Honda has announced its intention to add 10 electric motorcycles to its global lineup by 2025. Most models will be scooters destined for the Asian and European markets as commuter vehicles. For the United States, Europe, and Japan, four models are expected to debut in 2024 and are described as Fun EV Models.
Expect to see three street-legal models in the United States. Based on the silhouettes provided by Honda
, they look to be a semi-cruiser along the lines of a CTX700, an upright sport bike, and a scooter/motorcycle crossbreed. The fourth is a Kids Fun EV model—not the Honda CRF-E2
electric dirt bike for kids currently available.
Honda’s approach is dual-pronged, focusing on batteries and software. “Regarding the battery, a core component of electric vehicles,” a Honda insider explains, “Honda aims to equip its electric motorcycle models with an all-solid-state battery Honda is currently developing by making active use of its own resources.” Honda describes its development process as “Monozukuri”—the art of making things.
Outside of the United States, Honda is focusing on Commuter EVs (business-use electric motorcycles) and Commuter EMs and EBs (Electric Mopeds and Electric Bicycles, which does not include pedal-assist e-bikes). These vehicles will take advantage of the swappable battery form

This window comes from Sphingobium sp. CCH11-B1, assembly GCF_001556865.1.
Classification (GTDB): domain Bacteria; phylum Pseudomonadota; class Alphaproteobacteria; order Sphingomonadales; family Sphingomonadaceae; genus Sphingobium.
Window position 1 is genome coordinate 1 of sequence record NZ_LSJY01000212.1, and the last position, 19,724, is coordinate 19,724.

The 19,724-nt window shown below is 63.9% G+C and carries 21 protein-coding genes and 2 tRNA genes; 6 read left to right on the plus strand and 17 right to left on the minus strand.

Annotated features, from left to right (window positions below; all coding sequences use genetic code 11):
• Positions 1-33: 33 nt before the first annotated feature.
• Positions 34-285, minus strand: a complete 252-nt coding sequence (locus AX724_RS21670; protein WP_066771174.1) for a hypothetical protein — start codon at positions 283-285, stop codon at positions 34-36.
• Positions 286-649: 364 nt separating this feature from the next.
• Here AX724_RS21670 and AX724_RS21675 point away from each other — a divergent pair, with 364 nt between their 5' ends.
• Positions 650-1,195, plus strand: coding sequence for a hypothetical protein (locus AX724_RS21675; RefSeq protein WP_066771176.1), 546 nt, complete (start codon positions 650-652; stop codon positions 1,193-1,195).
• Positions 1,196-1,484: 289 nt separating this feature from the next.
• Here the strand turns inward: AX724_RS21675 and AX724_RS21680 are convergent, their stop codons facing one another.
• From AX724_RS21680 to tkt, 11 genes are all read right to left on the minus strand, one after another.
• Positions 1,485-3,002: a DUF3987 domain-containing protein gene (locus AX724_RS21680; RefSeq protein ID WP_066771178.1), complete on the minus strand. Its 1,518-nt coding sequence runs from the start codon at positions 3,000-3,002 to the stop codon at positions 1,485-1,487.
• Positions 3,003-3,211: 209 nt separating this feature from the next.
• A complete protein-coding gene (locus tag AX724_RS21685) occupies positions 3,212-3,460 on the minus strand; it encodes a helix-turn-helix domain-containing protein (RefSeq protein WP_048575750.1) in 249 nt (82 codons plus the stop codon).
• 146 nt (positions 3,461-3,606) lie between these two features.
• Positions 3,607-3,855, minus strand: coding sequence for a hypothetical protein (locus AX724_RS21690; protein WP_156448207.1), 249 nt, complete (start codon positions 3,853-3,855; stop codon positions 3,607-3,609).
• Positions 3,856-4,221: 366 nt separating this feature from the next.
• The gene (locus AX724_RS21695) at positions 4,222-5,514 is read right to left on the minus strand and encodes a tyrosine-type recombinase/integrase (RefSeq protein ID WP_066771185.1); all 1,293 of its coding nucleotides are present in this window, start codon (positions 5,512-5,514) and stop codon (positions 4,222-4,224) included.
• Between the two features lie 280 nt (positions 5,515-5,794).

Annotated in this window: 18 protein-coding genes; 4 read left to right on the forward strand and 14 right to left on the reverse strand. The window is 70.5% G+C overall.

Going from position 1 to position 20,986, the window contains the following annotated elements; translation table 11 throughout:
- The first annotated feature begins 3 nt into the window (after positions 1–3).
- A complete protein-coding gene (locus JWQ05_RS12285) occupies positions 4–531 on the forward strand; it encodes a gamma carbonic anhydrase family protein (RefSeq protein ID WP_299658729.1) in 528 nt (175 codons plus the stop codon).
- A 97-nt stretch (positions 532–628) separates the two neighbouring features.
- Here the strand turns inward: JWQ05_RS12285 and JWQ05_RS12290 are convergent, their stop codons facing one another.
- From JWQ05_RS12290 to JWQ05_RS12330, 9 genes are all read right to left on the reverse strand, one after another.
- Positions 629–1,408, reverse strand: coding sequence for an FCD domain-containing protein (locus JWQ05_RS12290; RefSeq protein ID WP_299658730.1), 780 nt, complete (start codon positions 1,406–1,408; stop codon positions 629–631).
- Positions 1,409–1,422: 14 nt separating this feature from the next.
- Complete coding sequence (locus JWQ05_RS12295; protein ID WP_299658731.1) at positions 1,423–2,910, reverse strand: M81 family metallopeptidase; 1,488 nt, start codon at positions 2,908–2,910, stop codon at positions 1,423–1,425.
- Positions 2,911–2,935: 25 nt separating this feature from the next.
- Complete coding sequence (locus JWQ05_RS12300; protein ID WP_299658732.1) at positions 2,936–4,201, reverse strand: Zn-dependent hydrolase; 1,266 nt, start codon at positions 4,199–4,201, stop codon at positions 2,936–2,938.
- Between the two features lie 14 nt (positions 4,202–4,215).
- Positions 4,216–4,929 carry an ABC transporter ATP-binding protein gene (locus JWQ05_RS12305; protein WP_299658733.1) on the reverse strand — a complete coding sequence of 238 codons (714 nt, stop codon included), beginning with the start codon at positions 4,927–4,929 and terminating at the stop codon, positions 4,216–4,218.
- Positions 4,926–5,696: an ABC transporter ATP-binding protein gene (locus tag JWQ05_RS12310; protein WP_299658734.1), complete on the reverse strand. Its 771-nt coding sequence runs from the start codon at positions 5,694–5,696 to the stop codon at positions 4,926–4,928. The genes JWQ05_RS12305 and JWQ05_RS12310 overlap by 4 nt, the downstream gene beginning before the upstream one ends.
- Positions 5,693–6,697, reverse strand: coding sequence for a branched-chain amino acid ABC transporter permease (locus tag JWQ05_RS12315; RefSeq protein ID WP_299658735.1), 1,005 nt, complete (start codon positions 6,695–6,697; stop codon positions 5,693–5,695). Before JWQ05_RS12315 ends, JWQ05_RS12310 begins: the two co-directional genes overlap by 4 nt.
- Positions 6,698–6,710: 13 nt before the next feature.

that all four Japanese manufacturers have agreed to, as well as working with a European battery consortium
and a partner in India.
“Enhancement of charging infrastructure and standardization of battery specifications are vital for the widespread adoption of electric motorcycles,” a Honda spokesman says. “As part of the enhancement of charging infrastructure, Honda is working toward popularization of battery sharing.”
ICE-powered motorcycles are not done yet, though gasoline will have a lower priority as a fuel in Honda motorcycles. There are already E100 flex-fuel motorcycles in Brazil, and they’re coming soon to India. Honda plans on introducing E20 flex-fuel models in India next year, and E100-fueled powerplants in 2025.
Honda aims to sell one million electric motorcycles yearly for the next five years, upping that to 3.5 million units annually by 2030. By then, electric motorcycles would account for 15 percent of Honda’s two-wheel sales.